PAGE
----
With all that Roy Halladay has achieved this season, it's interesting to think about where he stands in terms of a possible Hall of Fame election.
Halladay spent his entire career before 2010 with the Toronto Blue Jays. He missed parts of 5 different seasons due to injury although he has enjoyed 5 essentially injury-free seasons in a row. He won the AL Cy Young award in 2003, has been a top-5 finisher each year from 2006 to 2009, and is the odds-on favorite to win the NL award this season.
Halladay is the active leader in W-L% despite never pitching for a playoff team before this season.
He's a 7-time All-Star and has pitched both a perfect game and a post-season no-hitter.
I'm switching up our Hall of Fame poll this week to take a look at the 8 playoff teams. I picked one position player and one pitcher from each team as candidates. I avoided guys who are quite obviously 'yes' already based on their past accomplishments. Some of these guys are pretty close already while others are off to great starts but still very young.
One other difference: you can vote for as many players as you like in this poll. Click through to vote and discuss!
John Smoltz was a cornerstone of the dynastic Braves teams of the 1990s and 2000s. He was a top starting pitcher in the late 1990s, including winning the NL Cy Young in 1996, and then reinvented himself as a stud reliever in the 2000s after an arm injury cost him the 2000 season.
Smoltz had one season, 2003, that was arguably the greatest season by a closer. In 64.1 innings, he allowed just 48 hits and 8 walks while striking out 73 (0.870 WHIP). His ERA+ was 385 and he generated 3.2 WAR that year.
Having proven that he could dominate as both a starter and reliever, Smoltz has done things that few other pitchers have done. However, because he split time between the two roles, his counting stats (such as career wins or saves) don't measure up to typical Hall of Famers who spent their entire career in one role or the other. Will this ultimately hurt him?
Please click through to read more, vote, and comment in the debate.
Edgar Martinez was signed by the Seattle Mariners as an amateur free agent in 1982 and played in 18 seasons in the majors with the team. Although he started off as a third baseman, by 1993 Martinez appeared more often as a DH and starting in 1995 was a full-time DH for the next 10 seasons.
Martinez won 2 batting titles, led the league in OBP 3 times, and was a 7-time All-Star. He finished with a .418 career OBP, good for 22nd all-time. 'Gar also led the league in doubles twice, RBI once, and even runs scored once.
There are two big knocks against Martinez--he was as slow as molasses and rarely played the field. I'm not sure we can blame Martinez for being a DH, but the fact that he wasn't good enough to contribute in the field has to count against him somewhat from a flexibility perspective.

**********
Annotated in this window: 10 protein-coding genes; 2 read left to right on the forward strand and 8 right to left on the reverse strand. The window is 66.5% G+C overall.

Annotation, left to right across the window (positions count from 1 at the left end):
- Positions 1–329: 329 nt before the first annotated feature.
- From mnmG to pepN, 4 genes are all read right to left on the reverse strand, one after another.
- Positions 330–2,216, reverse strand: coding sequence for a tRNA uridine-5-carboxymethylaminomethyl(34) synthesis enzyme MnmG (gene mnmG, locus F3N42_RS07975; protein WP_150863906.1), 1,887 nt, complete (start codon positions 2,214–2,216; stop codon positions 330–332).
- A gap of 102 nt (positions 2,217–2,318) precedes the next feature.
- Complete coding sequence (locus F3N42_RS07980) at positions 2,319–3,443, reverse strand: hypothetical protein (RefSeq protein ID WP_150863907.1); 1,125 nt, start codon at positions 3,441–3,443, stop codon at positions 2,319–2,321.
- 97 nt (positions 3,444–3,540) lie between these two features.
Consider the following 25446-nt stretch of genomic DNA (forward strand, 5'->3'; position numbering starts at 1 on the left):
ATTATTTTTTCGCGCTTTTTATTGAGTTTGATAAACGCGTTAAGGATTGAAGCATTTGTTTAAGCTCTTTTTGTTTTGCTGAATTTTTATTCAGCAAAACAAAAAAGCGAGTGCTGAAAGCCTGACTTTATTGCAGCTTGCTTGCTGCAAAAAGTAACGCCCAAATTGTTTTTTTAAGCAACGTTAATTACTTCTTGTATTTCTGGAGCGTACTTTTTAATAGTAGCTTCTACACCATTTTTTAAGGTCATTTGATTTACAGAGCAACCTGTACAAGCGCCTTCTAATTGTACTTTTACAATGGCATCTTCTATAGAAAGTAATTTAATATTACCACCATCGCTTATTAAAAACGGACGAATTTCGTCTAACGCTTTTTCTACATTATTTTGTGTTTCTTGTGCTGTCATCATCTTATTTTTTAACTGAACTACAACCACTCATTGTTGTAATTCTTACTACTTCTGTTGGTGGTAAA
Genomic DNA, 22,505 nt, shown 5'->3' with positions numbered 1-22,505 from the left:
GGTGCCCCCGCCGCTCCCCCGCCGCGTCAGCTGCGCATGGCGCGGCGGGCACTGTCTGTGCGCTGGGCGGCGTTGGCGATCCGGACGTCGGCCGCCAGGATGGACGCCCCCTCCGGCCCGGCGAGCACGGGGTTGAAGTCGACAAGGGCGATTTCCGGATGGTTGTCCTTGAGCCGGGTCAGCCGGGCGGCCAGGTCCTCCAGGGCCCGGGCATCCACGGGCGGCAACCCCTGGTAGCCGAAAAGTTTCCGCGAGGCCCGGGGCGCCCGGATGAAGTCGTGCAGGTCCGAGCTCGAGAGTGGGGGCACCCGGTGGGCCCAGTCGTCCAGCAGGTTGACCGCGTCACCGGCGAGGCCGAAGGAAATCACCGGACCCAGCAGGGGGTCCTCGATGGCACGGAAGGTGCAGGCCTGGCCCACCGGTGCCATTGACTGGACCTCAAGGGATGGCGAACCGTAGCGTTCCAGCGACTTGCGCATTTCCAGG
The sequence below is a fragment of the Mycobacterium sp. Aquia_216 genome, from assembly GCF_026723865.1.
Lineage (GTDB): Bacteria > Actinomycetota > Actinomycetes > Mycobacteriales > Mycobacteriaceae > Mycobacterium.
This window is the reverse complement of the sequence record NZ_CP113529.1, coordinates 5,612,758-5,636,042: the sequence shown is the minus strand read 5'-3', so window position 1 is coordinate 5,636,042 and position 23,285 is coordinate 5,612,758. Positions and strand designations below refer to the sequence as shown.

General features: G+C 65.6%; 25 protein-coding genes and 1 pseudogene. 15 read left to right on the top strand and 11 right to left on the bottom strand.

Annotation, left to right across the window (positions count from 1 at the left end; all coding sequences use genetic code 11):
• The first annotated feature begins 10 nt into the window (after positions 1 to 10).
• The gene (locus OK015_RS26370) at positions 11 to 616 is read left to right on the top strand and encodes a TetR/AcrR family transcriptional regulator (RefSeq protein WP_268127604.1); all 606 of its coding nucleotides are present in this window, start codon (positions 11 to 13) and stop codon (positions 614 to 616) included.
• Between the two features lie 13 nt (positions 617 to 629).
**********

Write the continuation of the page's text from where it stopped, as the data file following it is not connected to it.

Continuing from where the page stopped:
Click through and let's discuss his HOF credentials.
Ron Santo played third base for 15 seasons. He was a 9-time All-Star, 5-time Gold Glove winner, never played for any team outside of Chicago (Cubs 1960-1973, White Sox 1974), and recently celebrated 50 years as a member of the Cubs organization.
Santo did not make the HOF during the normal ballot process. He reached a high of 43.1% in 1998, his last year of eligibility. He also has not been elected by the Veterans Committee in 4 times on the ballot.
Let's take a look at Santo's credentials and have a poll.
Craig Biggio, a lifetime Astro and member of the 3,000-hit club, is out next Hall of Fame debate subject.
Once known as one of the fastest catchers around, Biggio was moved to second base in 1992, his 5th season. Amazingly, he made another position move, this time to center field, in 2003. Biggio is the only player in baseball history to play as many as 130 games each at catcher, second base, and in the outfield.
Biggio was a 7-time All-Star, 4-time Gold Glove winner, and a 5-time Silver Slugger winner.
Click through to discuss his credentials and vote in the poll.
Next up in our debate is Jeff Kent, as per orders from the boss.
Kent was one of the best second-basemen of all time, in terms of offensive production. He also played in a high-run scoring era, so we'll need to determine how much that helped his raw numbers.
He was a 5-time All-Star, 4-time Silver Slugger winner, and he won the 2000 NL MVP. He also benefited from batting behind Barry Bonds for most of his years in San Francisco.
Kent didn't start hitting really well until about age 30 and was considered a top prospect for a long time, even while in the majors. Evidence to this fact includes the list of players he was involved in trades for: David Cone, Carlos Baerga, and Matt Williams.
Click through to read more about Kent's career and vote in the poll.